The best natural history specimen in the world (did not get thrown on a fire)
By Jack Ashby, on 19 September 2013
Last week I saw something that had never occurred to me might be possible to see. Through the years I have learned a lot about this object – I knew where it was, I knew where it came from and I certainly know its place in the pantheon of the history of natural history. We even have a cast of it in the Grant Museum.
If you had asked me what the best natural history object in the UK was, most days I would tell you it was this one. I had just assumed that seeing it wasn’t something that ever happened, even for people who run university zoology museums.
Last Wednesday the staff of the Grant Museum went on an expedition to the Oxford University Museum of Natural History (OUMNH), which is closed for roof repairs until 2014. On a visit to the zoology section a cupboard was opened before us, it was filled with skulls, dried fish and a couple of boxes. As the history of this cupboard was explained – it was Tradescant’s Museum – the oldest in the country – it suddenly dawned on me what was in those boxes. And that we were going to see it.
We were going to see the only soft tissue of a dodo anywhere in the world.
Apologies if that seems overly dramatic, but as I said I think it’s the BEST NATURAL HISTORY SPECIMEN IN THE WORLD.
In thinking about it over the last five minutes, I’ve come up with a list of what I consider the ten most exciting specimens in the UK to see. This is a highly subjective list, subject to change, of things with historical, cultural, scientific value or a combination of these things:
- The London Archaeopteryx (Natural History Museum (NHM))
- A fluid preserved coelacanth (NHM, among others)
- The Horniman walrus (Horniman Museum and Gardens)
- Any of Darwin’s fluid specimens (NHM and Cambridge University Zoology Museum, among others)
- Damien Hirst’s The Physical Impossibility of Death in the Mind of Someone Living 1991 (Private collection)
- The giant squid (NHM)
- The quagga skeleton (Grant Museum of Zoology)
- The plastinated elephant from Animals Inside Out (Body Worlds)
- The “first” platypus specimen (NHM)
- THE OXFORD DODO HEAD AND FOOT (OUMNH)
It may smack a little of the museum nerd to be having palpitations about a leathery bit of skin on a skull of an overgrown pigeon. But a) wouldn’t it be bad if I weren’t a museum nerd and b) bear with me…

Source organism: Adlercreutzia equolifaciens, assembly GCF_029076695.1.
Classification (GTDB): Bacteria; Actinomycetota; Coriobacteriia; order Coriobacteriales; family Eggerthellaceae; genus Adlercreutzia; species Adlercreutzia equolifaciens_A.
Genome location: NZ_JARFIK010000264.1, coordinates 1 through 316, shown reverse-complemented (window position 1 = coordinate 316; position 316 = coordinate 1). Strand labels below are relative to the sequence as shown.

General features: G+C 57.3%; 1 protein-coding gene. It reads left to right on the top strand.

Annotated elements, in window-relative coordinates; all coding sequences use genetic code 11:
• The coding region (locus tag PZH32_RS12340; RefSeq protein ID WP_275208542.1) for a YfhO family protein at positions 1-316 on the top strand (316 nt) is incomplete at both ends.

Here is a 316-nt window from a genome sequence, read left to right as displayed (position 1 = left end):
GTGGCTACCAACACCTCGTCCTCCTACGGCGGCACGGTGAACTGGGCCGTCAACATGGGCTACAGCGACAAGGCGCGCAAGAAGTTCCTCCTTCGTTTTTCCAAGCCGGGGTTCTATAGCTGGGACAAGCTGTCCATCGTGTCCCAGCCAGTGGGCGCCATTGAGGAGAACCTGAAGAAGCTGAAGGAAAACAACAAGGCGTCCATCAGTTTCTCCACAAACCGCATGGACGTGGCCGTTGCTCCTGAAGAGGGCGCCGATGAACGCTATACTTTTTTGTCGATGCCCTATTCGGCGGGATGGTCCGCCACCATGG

Dodos are pretty significant. By most standards, they are the icon of extinction. It would be hard to argue that the extinction of the dodo, by the 1690s, wasn’t the first occasion that people realised that they had driven another species to extinction.
Dodo bones are scattered across the globe in a number of museums. People seek them out when they visit a museum known to have them (like ours). They are on the Natural History Museum Bingo Card (that we are considering registering as a trademark) along with giant deer, thylacines, a slice of tree trunk and a whale skeleton. As exciting as seeing all of these things are, I’ve never been so excited at a museum specimen than seeing the Oxford dodo.
Most dodo material in museums are sub-fossils from a swamp on Mauritius called the Mare aux Songes (that’s why they’re brown). These are specimens that were collected centuries after the birds that used to own them died. There are only two or three specimens IN THE WORLD that were collected as living animals. Of all of them that are known, only the Oxford one has any soft tissue on it.
It started life-after-death as a taxidermy dodo, so it’s slightly devastating to think that we could have a complete skin of the species if only circumstances were slightly different. What most people have been told about this skin is that in 1755 the Museum’s trustees decided it had suffered too much pest damage to display, so they chucked it on the fire. The head and foot were then rescued by a member of staff from the flames. That is all that remains of the dodo today. [Please don’t stop reading at this point].
This is the story I had learned (and perpetuated) but the fantastic zoology curator who showed us the specimen told us that THIS IS NOT TRUE. Where does this story come from then? Apparently, there is a Latin word for inspection that is very close to the word for fire (if only I could remember what it was). The records of the University were written in Latin, and this is how the fire was inserted into the dodo’s history.
These few grams of skin are all that remain of what the dodo looked like. We were genuinely privileged to have seen it. Very many thanks to all our colleagues at Oxford for sharing so much. The Museum is fantastic and well worth a visit when they reopen in 2014. In the mean time follow their Twitter account, ironically called @MoreThanADodo
Jack Ashby is the Manager of the Grant Museum of Zoology